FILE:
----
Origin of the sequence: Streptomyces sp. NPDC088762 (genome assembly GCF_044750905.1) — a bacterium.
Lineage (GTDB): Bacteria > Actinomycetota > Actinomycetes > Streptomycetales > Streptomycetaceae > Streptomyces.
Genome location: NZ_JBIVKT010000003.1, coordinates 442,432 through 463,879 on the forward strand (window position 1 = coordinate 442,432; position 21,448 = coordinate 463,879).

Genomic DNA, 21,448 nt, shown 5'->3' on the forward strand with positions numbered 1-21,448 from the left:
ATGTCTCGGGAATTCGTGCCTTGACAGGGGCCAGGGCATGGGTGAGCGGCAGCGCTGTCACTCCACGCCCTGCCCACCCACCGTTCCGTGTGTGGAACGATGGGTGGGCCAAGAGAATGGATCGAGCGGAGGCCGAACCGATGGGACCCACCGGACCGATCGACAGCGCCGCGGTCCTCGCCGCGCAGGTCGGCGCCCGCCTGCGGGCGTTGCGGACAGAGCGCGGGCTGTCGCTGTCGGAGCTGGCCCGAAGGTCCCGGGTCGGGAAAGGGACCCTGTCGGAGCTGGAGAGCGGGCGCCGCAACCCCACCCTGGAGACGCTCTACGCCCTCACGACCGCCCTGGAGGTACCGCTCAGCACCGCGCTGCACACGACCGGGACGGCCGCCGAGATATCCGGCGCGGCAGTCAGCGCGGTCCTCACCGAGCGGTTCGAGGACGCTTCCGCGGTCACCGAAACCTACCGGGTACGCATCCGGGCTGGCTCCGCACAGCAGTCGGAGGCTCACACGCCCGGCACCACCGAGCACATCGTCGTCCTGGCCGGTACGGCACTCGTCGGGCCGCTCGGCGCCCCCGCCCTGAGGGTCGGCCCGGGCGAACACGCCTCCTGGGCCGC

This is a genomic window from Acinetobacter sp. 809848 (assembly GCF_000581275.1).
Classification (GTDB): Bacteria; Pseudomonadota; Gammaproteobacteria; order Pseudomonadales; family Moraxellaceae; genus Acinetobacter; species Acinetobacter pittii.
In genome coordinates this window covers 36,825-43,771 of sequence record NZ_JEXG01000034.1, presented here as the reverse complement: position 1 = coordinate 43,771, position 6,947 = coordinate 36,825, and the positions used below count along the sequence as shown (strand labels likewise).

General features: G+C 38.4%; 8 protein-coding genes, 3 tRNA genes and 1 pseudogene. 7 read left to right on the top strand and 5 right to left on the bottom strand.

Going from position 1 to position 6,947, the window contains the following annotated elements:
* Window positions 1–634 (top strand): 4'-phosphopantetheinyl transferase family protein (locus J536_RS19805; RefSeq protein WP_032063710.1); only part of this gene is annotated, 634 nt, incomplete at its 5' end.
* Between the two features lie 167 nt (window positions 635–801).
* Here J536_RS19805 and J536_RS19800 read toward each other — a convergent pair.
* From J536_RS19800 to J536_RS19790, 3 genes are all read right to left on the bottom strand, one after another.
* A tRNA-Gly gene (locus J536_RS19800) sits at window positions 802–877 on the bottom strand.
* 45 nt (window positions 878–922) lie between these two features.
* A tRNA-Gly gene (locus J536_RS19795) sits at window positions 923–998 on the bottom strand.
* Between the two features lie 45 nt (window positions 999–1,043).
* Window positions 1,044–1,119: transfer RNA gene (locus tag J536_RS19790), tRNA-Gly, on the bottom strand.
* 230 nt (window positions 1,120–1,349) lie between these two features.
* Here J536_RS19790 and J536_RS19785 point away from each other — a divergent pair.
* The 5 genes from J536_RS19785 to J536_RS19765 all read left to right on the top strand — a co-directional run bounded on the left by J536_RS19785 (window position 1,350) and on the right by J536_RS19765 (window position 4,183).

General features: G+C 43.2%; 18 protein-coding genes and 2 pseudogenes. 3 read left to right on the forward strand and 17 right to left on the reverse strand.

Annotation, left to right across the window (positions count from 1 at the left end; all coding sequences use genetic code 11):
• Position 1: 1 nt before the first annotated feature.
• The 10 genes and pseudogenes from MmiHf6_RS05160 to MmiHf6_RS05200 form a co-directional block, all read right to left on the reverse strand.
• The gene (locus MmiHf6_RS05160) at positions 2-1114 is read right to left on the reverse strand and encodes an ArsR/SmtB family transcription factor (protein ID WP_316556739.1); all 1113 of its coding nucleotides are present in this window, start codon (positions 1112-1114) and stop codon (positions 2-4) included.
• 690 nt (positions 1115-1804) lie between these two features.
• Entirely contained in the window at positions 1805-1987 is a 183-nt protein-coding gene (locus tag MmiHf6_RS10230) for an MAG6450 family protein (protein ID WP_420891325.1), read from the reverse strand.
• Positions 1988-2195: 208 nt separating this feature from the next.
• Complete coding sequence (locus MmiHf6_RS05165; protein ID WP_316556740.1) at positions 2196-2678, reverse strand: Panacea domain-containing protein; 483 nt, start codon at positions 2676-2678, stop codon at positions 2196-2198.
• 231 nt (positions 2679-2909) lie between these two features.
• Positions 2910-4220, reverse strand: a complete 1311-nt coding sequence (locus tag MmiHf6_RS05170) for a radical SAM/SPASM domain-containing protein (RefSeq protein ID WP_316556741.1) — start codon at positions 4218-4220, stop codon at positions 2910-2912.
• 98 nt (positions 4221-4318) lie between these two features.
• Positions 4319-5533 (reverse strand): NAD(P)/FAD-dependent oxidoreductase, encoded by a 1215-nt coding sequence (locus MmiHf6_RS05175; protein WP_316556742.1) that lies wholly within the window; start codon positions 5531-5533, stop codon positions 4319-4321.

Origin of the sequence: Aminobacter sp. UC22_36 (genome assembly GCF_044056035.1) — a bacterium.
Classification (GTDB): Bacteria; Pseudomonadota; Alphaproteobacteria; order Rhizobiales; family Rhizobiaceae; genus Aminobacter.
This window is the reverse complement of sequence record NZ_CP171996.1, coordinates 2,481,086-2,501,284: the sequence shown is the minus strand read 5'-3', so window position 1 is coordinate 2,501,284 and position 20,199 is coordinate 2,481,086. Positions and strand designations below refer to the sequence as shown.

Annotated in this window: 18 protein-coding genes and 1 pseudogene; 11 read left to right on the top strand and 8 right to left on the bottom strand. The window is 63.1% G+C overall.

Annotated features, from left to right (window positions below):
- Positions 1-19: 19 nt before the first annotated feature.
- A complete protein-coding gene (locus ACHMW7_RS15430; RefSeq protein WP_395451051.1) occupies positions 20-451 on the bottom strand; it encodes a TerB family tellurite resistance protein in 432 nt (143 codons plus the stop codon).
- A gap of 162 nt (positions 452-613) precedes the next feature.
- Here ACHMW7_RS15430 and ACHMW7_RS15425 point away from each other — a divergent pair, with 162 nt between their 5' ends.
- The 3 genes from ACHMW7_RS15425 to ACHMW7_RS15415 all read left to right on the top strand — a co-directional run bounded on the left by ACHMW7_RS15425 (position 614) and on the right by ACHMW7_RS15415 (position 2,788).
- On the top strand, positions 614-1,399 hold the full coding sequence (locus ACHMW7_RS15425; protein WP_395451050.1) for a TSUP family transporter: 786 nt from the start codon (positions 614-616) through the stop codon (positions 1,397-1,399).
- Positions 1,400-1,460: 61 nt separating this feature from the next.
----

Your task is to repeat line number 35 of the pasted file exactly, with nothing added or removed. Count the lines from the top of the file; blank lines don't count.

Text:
• Positions 4319-5533 (reverse strand): NAD(P)/FAD-dependent oxidoreductase, encoded by a 1215-nt coding sequence (locus MmiHf6_RS05175; protein WP_316556742.1) that lies wholly within the window; start codon positions 5531-5533, stop codon positions 4319-4321.